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IBM: Our in-memory computing breakthrough will cut cost of training AI

IBM's nanoscale analog computers could solve the big-data energy crunch facing traditional architectures.

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IBM Research says it's developed a new approach to in-memory computing that could give it an answer to the hardware accelerators for high-performance and machine-learning applications sought by Microsoft and Google.

IBM's researchers describe its new 'mixed-precision in-memory computing' approach in a paper published today in peer-reviewed journal Nature Electronics.

The company is eyeing a different take on traditional computing architectures in which software requires data transfers between separate CPU and RAM units.

According to IBM, that design, known as a von Neumann architecture, creates a bottleneck for data analytics and machine-learning applications that require ever-larger data transfers between processing and memory units. Transferring data is also an energy-intensive process.

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Part of IBM's answer to this challenge is an analog phase-change memory (PCM) chip, currently implemented in prototype as a 500-by-2,000 crossbar array consisting of one million nanoscale PCM devices.

A key advantage of the PCM unit is that it can handle most of the heavy-lifting data processing without needing to transfer data to a CPU or GPU, resulting in faster processing with a lower energy overhead.

IBM's PCM unit would serve as a CPU accelerator much like the field-programmable gate array (FPGA) chips that Microsoft is using to speed up Bing and boost its machine-learning chops.

According to IBM, its study demonstrates that under certain conditions its PCM chip can be operated in an analog manner to perform computing tasks, and offers comparable accuracy to a four-bit FPGA memory chip but with 80 times lower energy consumption.

The catch with analog PCM hardware is that it's not cut out for high-precision calculations. Fortunately, digital CPUs and GPUs are, and IBM thinks a hybrid architecture could strike a balance that delivers faster performance and greater efficiency as well as precision.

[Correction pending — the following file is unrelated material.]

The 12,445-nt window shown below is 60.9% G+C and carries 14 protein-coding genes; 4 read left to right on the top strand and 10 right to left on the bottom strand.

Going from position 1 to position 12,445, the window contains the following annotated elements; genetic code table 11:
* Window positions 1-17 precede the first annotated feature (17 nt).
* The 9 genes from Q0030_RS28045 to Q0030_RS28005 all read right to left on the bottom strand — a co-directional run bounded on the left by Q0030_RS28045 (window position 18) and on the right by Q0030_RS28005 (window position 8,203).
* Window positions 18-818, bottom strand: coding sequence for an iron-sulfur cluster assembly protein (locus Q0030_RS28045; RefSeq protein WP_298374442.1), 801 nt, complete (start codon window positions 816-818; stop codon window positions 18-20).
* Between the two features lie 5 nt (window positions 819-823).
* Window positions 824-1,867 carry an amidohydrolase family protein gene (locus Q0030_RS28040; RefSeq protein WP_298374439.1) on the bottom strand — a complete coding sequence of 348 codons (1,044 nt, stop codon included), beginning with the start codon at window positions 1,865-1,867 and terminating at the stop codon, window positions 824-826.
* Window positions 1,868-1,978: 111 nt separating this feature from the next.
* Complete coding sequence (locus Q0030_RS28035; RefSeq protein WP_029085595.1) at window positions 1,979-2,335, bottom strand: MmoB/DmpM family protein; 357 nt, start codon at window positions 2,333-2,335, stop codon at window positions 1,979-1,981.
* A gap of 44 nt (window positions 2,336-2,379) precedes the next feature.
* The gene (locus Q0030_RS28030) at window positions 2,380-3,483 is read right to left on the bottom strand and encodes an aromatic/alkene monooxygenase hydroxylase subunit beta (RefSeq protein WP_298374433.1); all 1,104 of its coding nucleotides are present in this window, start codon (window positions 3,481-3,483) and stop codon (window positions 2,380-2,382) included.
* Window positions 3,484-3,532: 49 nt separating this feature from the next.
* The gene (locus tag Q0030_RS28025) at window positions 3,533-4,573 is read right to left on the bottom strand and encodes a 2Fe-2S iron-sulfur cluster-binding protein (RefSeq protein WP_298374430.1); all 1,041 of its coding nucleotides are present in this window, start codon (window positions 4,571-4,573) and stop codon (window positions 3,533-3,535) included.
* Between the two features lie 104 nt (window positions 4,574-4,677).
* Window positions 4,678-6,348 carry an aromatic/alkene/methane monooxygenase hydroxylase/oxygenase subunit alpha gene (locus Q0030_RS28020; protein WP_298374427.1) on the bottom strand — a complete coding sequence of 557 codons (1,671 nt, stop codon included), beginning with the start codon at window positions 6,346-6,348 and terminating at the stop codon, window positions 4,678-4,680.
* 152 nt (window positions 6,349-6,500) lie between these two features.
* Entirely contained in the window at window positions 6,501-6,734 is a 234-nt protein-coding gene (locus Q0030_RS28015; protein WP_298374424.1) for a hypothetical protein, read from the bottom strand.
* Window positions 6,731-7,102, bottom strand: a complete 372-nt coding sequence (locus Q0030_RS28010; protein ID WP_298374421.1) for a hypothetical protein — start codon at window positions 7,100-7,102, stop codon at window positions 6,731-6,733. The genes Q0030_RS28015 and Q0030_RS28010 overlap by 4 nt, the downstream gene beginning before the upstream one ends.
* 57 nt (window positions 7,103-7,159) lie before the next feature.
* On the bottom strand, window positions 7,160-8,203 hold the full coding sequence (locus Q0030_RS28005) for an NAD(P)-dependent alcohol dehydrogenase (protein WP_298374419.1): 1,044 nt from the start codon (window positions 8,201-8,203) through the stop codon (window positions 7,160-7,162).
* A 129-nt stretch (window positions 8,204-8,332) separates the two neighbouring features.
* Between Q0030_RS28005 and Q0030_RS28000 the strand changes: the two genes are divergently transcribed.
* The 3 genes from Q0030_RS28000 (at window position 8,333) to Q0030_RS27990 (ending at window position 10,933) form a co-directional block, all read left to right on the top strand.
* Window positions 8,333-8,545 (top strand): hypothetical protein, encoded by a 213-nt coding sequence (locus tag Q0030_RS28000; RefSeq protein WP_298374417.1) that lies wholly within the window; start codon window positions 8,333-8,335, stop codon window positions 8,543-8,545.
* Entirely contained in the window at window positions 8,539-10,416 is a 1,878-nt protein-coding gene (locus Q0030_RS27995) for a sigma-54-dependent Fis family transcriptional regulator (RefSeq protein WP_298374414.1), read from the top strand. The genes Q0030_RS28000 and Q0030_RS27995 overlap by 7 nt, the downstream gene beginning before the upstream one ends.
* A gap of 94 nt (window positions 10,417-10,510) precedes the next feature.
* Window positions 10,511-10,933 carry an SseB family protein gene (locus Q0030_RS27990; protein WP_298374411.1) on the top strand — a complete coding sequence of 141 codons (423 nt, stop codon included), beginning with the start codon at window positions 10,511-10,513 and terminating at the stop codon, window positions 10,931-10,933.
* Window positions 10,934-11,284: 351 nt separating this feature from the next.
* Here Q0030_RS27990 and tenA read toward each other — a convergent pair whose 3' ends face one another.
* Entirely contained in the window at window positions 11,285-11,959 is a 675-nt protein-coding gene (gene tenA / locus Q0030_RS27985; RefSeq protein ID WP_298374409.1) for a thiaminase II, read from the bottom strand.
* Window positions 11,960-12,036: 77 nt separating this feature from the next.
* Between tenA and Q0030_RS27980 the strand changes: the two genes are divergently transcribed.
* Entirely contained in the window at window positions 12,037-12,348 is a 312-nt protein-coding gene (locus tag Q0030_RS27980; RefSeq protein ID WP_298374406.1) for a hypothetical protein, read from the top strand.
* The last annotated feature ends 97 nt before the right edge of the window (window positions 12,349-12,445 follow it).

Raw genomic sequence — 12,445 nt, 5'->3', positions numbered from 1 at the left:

The design would leave most processing to memory and then hand off a lighter load to a CPU for a series of accuracy corrections.

According to Manuel Le Gallo, an electrical engineer at IBM's Zurich lab and lead author of the paper, the design holds promise for cognitive computing in the cloud and could also help free up access to high-performance computers that researchers today need to compete for.

"With the precision we have right now, we can demonstrate a reduction in energy consumption of a factor of six compared with running on high-precision GPUs and CPUs," Le Gallo told ZDNet.

"So the idea is that to cope with imprecision when trying to do analog computing, we combine it with a standard processor. What we're trying to do is dump the bulk of computational tasks into PCM devices, but at the same time get a final result that is precise," he added.

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The technique is better suited to some applications, such as digital image recognition, where misinterpreting a few pixels doesn't obstruct identification, as well as some healthcare applications.

"You can do the bulk of computations in low precision -- in analog, PCMs are very energy efficient -- and then use a traditional processor to improve accuracy."

It's still early days for IBM's prototype memory chip, which is only one megabyte in size. To be useful for modern data center-scale applications it will need to reach gigabytes of memory spread across trillions of PCM devices.

Still, IBM thinks it can achieve this goal by building larger arrays of PCM devices or having several of them operate in parallel.

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